30 years ago, tonight…

30 years ago, tonight…

At 9:00 pm, 30 years ago, tonight, we were lowering the gate to the entrance of Champs Sporting Goods, at the Fashion Square Mall, in Orlando, where I worked (primarily selling athletic shoes – selling shoes has always been my back-up profession, in case ministry doesn’t work out).  As I was checking off the list of my “closing” duties – before I could leave – a cute, young college student, named Kelly McFarlane, walked up to the store window, meeting me to go on our first date.

She was really cute.

We left the Fashion Square parking lot and started our date about 9:30 pm.  Nowadays, I’m thinking of heading to bed by about 9:30 pm!  We stopped at Wendy’s to get her something to eat.  I had a cup of coffee, because I’d been out until about 5:00 am the night before.  Now I wake up, some days, around 5:00 am!

We went dancing, at an Orlando nightclub called Rosie O’Grady’s, where she somehow managed to sneak both of us in (YES! – SHE sneaked us in) – we were only 19 years old!  We talked, and laughed, and danced.  She claims I even sang to her while we danced.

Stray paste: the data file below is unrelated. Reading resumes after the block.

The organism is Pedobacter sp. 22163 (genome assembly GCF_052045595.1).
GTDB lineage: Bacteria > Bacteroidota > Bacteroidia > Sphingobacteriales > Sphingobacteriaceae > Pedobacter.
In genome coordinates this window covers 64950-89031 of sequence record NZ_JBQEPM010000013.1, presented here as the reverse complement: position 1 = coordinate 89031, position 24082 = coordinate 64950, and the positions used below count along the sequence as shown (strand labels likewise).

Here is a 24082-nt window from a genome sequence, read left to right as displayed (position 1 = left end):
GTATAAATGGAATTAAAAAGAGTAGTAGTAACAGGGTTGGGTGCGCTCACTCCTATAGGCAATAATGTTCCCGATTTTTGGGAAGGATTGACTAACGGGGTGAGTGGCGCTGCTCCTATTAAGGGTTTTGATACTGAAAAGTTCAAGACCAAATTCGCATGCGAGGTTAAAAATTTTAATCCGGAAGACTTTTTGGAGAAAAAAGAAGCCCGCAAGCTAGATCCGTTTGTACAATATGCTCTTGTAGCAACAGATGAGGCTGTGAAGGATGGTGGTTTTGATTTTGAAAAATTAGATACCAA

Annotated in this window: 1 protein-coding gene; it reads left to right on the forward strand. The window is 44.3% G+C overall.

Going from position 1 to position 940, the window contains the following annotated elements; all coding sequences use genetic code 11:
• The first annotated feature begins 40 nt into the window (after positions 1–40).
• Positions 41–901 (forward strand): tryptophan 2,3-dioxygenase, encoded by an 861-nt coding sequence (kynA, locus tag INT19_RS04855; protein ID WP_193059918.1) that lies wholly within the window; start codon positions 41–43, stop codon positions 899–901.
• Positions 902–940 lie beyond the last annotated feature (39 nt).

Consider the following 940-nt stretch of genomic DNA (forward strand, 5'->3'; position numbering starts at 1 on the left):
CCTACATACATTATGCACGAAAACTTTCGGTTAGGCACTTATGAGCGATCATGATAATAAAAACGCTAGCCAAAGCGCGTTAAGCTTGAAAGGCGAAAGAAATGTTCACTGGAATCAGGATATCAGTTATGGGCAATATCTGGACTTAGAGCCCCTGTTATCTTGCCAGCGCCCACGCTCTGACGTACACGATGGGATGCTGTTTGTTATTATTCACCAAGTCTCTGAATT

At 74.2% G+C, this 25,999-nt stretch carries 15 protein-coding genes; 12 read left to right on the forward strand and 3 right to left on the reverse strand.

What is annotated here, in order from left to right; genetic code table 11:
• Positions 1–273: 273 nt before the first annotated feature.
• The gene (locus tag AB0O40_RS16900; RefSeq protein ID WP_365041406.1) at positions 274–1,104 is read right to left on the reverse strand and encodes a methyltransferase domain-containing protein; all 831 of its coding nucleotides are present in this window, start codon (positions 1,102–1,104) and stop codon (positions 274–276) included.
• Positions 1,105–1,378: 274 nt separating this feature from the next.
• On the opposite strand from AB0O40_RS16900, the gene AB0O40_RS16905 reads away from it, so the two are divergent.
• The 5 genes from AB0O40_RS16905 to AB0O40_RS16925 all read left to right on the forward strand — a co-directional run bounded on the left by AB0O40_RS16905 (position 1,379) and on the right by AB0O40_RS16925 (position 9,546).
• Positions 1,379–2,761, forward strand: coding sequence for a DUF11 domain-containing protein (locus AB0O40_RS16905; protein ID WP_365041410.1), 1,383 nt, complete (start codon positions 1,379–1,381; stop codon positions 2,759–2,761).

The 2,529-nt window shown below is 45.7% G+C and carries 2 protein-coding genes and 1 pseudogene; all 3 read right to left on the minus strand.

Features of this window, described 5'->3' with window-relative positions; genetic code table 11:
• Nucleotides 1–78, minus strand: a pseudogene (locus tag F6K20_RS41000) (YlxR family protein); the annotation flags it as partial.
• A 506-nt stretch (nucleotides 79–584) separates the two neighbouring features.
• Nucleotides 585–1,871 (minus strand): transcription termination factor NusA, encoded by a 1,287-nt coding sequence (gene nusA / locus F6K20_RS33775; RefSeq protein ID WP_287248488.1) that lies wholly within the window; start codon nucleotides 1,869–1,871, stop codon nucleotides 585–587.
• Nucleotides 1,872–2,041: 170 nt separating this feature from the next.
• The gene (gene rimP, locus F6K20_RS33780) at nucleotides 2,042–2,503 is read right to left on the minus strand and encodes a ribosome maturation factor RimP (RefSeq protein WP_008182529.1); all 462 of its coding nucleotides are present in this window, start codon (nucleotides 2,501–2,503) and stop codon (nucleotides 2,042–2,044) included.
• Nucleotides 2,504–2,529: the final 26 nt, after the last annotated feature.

On the way back to her dorm room, at the University of Central Florida, we stopped at a 24-hour restaurant, called Wags, for pie and coffee (we would spend a lot more late nights at Wags “studying” over the next three years).  I finally dropped her off sometime around 3:00 am, give or take.  I could mention kissing her goodnight, but I’ll save that for another time.

The next morning, I told my dad that I was going to marry Kelly McFarlane.  He laughed.  But, three and a half years later, on August 18, 1990, Kelly McFarlane became Kelly McFarlane Rains.

Thirty years later, I’m still very thankful for that first date.  Little did we know, thirty years ago, what the future held for us….

  • College graduations, and then graduate school for me – twice!
  • A wedding
  • Numerous jobs
  • Ministry
  • Homes in eight different cities
  • Two children
  • So many holidays, so many new traditions, and so many memories
  • Friends and family – including some that are no longer with us
  • Good times and hard times, poor times and less poor times, times of health and times of sickness
  • Lots of arguments and lots of making up
  • empty nesting
  • and, so much love

So, tonight, as I write this at nearly 10:00 pm (yawn), thirty years ago seems like such a long time.  I’m not the night owl that I used to be.  I’m not a lot of things I used to be – good and bad.  In fact, it is hard to imagine now how that guy thirty years ago turned into this guy, and how she has loved both, and a few versions in between.

I guessed she’s changed too.  But, she is still the one who captured my heart thirty years ago, the one who holds it now, and the one I plan to spend the next thirty years with – making many more memories, and sharing a lot more love.

Happy First Date Anniversary, Kelly McFarlane Rains!  I love you!